United Airlines invests in Electric Power Systems

United_Airlines_EPS_Module resized United Airlines has invested in Electric Power Systems (EPS), a company producing battery technology for uses in the air and on the ground.

EPS’s compatible module technology can be adapted to support a variety of batteries with United looking at using the technology in its ground equipment and electric aircraft.

United says EPS’s battery modules could be used to charge electric ground equipment, electric aircraft when they come into service, electrified auxiliary power unit start products and electrified cold-chain storage product for cargo containers.

EPS aims to provide a battery ecosystem for aviation from packs on aircraft to charging stations on the ground, which is designed to keep costs low and provide rapid charges without degrading battery life.

United is also exploring ways to move its pilot training academy, Aviate, away from internal combustion-powered training aircraft to electric ones, with EPS’s powertrain potentially serving as the core propulsion system for a family of future electric aircraft concepts.

Michael Leskinen, President of United Airlines Ventures, said: “What makes EPS’s technology different and exciting is the scope of operational possibilities where we have the option to deploy it today and, in the future, to help electrify and decarbonise our operations.”

Nathan Millecam, CEO of EPS, added: “United’s investment will enable us to scale our operations and expedite the development of our cutting-edge powertrain solutions. By working together, our aim is to revolutionise air travel and build a more sustainable future for the industry.”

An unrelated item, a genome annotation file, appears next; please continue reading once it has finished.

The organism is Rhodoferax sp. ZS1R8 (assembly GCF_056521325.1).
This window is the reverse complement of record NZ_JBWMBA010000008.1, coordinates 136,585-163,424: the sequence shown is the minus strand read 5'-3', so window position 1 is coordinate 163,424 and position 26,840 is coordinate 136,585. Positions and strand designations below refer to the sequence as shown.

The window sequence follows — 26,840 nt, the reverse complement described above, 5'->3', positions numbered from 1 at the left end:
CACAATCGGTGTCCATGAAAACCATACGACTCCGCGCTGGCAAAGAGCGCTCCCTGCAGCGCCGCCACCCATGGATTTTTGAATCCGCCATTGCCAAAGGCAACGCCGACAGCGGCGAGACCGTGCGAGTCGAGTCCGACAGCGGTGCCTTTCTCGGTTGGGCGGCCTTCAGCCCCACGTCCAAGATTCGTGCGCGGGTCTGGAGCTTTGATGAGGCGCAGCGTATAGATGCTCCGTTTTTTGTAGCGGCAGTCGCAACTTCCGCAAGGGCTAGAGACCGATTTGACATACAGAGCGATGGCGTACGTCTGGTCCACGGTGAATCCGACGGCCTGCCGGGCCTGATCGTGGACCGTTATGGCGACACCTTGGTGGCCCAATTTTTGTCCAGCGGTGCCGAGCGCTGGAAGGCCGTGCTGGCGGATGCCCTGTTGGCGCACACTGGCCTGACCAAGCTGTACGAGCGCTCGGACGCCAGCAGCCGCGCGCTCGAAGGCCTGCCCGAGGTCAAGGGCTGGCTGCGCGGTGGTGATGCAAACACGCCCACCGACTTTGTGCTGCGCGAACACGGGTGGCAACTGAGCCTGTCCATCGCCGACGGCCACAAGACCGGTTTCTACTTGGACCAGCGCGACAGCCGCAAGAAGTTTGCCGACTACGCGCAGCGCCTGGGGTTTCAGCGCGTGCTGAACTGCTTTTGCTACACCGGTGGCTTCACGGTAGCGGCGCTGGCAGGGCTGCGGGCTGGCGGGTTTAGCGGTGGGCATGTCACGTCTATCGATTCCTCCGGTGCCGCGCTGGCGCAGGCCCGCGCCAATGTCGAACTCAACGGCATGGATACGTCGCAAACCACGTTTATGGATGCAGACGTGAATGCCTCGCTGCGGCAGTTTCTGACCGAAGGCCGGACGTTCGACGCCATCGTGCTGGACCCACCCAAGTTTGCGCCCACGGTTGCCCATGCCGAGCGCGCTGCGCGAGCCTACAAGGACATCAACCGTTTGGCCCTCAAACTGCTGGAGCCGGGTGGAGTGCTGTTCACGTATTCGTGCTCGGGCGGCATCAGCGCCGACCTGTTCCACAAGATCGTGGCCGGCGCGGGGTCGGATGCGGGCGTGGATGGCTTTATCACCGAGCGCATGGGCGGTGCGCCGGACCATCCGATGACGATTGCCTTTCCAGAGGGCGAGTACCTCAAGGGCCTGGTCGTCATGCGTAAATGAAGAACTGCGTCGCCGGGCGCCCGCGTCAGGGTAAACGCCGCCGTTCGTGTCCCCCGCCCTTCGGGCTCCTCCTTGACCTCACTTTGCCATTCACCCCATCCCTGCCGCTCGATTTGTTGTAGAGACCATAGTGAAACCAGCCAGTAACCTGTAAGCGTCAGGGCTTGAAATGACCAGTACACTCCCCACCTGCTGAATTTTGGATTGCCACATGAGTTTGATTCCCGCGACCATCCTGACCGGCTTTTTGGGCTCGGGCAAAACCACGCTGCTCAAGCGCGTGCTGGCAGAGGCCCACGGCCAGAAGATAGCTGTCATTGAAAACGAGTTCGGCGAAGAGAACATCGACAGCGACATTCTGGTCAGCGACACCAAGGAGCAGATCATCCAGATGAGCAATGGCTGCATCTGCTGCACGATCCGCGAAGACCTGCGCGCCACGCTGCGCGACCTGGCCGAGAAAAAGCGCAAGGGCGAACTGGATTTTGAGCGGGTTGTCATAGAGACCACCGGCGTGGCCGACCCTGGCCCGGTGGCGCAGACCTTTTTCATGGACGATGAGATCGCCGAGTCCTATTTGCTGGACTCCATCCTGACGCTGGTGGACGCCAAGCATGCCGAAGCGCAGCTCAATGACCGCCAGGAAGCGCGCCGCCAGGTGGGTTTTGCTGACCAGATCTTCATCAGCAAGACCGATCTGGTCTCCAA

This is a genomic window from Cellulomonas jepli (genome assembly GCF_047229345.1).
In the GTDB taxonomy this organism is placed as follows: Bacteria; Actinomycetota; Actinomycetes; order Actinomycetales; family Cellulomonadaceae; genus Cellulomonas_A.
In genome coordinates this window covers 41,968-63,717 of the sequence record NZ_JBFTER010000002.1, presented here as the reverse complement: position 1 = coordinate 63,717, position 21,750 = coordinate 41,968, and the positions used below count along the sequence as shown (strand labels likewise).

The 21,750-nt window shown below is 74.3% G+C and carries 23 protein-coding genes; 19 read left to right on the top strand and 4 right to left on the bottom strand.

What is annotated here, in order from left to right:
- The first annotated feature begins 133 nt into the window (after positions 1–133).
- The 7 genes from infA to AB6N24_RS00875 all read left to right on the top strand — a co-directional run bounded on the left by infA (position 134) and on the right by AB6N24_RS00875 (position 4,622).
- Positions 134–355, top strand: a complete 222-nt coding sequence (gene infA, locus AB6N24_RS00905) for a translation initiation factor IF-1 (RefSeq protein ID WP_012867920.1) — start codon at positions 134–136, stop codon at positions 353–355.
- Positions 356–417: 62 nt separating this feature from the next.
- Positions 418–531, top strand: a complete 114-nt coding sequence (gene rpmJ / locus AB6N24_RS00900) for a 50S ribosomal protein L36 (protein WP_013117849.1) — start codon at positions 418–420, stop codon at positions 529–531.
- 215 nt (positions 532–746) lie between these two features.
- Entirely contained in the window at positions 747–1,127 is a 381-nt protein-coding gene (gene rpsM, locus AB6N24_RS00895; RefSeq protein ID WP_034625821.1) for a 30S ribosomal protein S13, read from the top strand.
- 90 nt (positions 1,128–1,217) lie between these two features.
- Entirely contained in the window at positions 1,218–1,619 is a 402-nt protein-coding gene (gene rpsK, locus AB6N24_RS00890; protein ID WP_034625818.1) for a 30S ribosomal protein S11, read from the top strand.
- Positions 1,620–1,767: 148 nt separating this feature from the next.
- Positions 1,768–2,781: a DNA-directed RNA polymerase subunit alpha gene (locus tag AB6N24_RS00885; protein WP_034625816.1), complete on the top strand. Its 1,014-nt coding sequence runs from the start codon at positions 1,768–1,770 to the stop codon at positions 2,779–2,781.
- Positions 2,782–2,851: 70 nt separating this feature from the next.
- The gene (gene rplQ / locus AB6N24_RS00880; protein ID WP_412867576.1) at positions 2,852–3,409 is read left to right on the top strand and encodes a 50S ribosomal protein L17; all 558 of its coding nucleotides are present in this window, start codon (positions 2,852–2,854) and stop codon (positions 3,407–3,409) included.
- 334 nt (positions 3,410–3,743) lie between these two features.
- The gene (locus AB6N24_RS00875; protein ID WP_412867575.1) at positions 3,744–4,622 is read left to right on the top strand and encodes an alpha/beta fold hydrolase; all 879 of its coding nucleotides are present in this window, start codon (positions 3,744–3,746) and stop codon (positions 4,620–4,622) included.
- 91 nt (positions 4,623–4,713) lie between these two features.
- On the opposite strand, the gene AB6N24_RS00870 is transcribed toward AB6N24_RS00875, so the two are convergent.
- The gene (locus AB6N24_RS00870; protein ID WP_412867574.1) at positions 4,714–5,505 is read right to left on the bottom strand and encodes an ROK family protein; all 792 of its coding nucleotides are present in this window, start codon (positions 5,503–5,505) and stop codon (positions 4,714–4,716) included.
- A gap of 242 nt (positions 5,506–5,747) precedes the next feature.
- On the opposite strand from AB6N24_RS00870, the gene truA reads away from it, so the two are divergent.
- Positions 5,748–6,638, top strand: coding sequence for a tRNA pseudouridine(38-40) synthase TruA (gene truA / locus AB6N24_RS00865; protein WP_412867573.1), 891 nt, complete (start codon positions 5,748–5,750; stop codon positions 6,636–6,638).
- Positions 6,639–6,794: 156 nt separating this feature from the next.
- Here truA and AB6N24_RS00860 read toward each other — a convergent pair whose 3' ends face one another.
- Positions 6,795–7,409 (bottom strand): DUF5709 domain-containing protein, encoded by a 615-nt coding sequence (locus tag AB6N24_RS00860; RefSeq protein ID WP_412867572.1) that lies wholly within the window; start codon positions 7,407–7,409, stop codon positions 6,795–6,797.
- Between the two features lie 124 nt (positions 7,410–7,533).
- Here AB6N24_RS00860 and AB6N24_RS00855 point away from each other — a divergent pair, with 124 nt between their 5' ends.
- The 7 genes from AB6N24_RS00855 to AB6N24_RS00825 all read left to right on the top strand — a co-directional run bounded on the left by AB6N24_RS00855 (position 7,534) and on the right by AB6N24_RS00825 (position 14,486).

United invests in Natron Energy to electrify ground operations

IAH ramp marshall plane resizedUnited Airlines has made a strategic equity investment in sodium-ion battery manufacturer Natron Energy to help electrify ground operations.

The sodium-ion batteries have the potential to help United electrify airport ground equipment including pushback tractors and operations at the gate.

United has made investments in companies developing technology to reduce aircraft emissions but Natron is the first with the potential to reduce the greenhouse gas footprint from United’s ground operations.

The airline has more than 12,000 pieces of motorised ground equipment, of which one third is electric.

Natron’s batteries can support operations through charging electric ground equipment, charging anticipated future electric aircraft, allowing airport operations to manage electricity demand and greatly improve resilience during inclement weather.

Michael Leskinen, President of United Airlines Ventures, said: “Out of the gate, we primarily focused on technology designed to help reduce carbon emissions from our airplanes. Natron’s cutting-edge sodium-ion batteries presented an ideal opportunity to both potentially expand our sustainability investment portfolio to our ground operations, and to help make our airport operations more resilient.”

Colin Wessells, CEO of Natron Energy, added: “Our batteries provide the high power over short distances that ground service equipment needs, and unlike lithium-ion, Natron’s batteries are completely non-flammable and can be safely deployed into ground service operations.”

Natron says sodium-ion batteries have several advantages such as better output and cycle life than their lithium counterparts, and independent tests showed that they were non-flammable.

The minerals used in sodium-ion batteries are abundant worldwide and easily sourced, unlike lithium which is in short supply with demand expected to triple by 2025.